President Barack Obama has appointed Alameda County Superior Court Judge Trina Thompson ’86 to the Coordinating Council on Juvenile Justice and Delinquency Prevention. An independent body within the executive branch, the council coordinates federal juvenile delinquency prevention programs, and federal initiatives and activities that detain or care for unaccompanied juveniles and that relate to missing and exploited children. Thompson, who presides over Alameda County’s Juvenile Court, was the first African-American woman elected to the county’s Superior Court. She is also a former private criminal defense attorney and county public defender.

Helen Norton ’89 Honored at Colorado Law

Helen Norton ’89 has been named Associate Dean of Research at the University of Colorado Law School, where she received the Excellence in Teaching Award in 2008, 2009, and 2011. Her research and teaching focus on constitutional law, employment discrimination, employment law, and torts. Norton has testified before both houses of Congress on civil rights law and policy issues, and was the Equal Employment Opportunity Commission’s lead agency reviewer as part of the 2008 Presidential Transition. A former California Law Review associate editor, Norton also served as Deputy Assistant Attorney General for Civil Rights at the U.S. Department of Justice.

Gwendolyn Leachman ’11 Claims Two Awards

Gwendolyn Leachman ’11, a doctoral candidate in Berkeley Law’s Jurisprudence and Social Policy Program, has won two recent honors. The National Science Foundation (NSF) issued a grant for her dissertation titled "Institutions and Dominance within Social Movements: How Legal Strategies Shape the Agendas of Movements for Social Change," and she also received a UC Dissertation Year Fellowship. The NSF grant provides funds for dissertation-related expenses, and the UC grant provides living expenses. In 2009, Leachman won the national Law Students Association Graduate Paper Prize for "Who Frames the Message? Counter Movements and Public Perception of Social Movements’ Legal Agendas.".

Summer LL.M. Program Kicks into High Gear

Berkeley Law’s Summer LL.M. Program has begun its third year with 54 incoming students from 28 countries, and 36 returning students from 18 countries. The program offers an LL.M. degree after two consecutive summer sessions of 10 weeks each. It attracts practicing lawyers for whom it would be difficult to attend a full academic-year program, and currently includes attorneys from several top international firms. "We’ve been able to add several courses to our curriculum, making it richer than ever, and we have once again been fortunate to get a great lineup of faculty to teach," said Professor Andrew Guzman, the law school’s Associate Dean for International and Executive Education.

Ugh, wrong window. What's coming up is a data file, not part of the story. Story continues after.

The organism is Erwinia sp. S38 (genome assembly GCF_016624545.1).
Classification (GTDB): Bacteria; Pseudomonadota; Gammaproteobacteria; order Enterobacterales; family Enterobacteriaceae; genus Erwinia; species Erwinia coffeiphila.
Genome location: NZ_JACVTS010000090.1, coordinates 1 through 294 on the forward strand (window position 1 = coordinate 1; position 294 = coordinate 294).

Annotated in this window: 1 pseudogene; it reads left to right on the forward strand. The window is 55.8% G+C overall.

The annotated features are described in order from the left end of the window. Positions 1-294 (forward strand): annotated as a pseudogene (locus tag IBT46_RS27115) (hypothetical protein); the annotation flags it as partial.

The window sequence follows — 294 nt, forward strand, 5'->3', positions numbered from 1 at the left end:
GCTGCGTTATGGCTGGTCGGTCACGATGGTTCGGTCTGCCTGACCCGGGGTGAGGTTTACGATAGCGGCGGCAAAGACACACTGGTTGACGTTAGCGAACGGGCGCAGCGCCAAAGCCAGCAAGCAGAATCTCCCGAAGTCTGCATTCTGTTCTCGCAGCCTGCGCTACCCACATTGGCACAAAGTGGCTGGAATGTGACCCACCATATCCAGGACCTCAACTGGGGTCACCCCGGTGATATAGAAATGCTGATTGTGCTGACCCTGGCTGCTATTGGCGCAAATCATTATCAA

Terry Leach ’85 to Direct UC Health Center

Terry Leach ’85 has been named director of the UC Center for Health Quality and Innovation. She was interim executive director of the center, which supports innovations at the UC health campuses that can transform the way Californians’ health needs are addressed, since it opened in October. Leach spent eight years working on health policy, and has taught the subject at the University of Minnesota School of Public Health. As a lawyer, she spent several years representing hospitals and medical staffs. Leach was also a public health nurse in Spanish-speaking communities in California’s Central Valley, helping patients with chronic diseases learn how to care for themselves at home.

Warren Institute Looks at Low-Wage Workers

A new report by Berkeley Law’s Warren Institute on Law and Social Policy offers insights for policymakers, advocates, unions, and scholars seeking to better protect the rights of low-wage migrant workers. Because the way low-wage labor migration to the United States is structured often encourages abuse, advocates assert that immigrants and resident workers would benefit from greater mobility and full, enforceable workplace rights. The report, available here, explores the extent to which the European Union free movement regime has delivered on promises for new nationals doing low-wage work in Great Britain, and how similar efforts could be achieved in the U.S.

Allison Hartry ’12 Wins National Writing Prize

Allison Hartry ’12 has won the Sarah Weddington Writing Prize for New Student Scholarship in Reproductive Rights. Hartry earned the $750 top prize for “Birthright Citizenship and Reproductive Justice in Immigration Detention Centers.” She wrote the article in Professor Kristin Luker’s Reproductive Rights class last fall, and honed it during an independent study with Professor Leti Volpp. It marked the first time a Berkeley Law student has won this national award, and Hartry’s article will be published in a forthcoming volume of the New York University Review of Law and Social Change. The competition’s theme was “Beyond the Books: Realizing Reproductive Rights in Real Lives.”

Richard Andrews ’81 Chosen for District Court

President Barack Obama has nominated Richard Andrews ’81 to serve on the U.S. District Court in Delaware. Andrews has been Delaware’s State Prosecutor since 2007 and oversees the state justice department’s criminal division, which includes about 190 lawyers, investigators, social workers, paralegals, and others. He was an Assistant U.S. Attorney in Delaware from 1983 to 2006, during which time he served as Chief of the Criminal Division, First Assistant U.S. Attorney, and acting U.S. Attorney. The nomination, which requires Senate confirmation, will first be sent to the Senate Judiciary Committee for its approval and then on to the full Senate for a vote.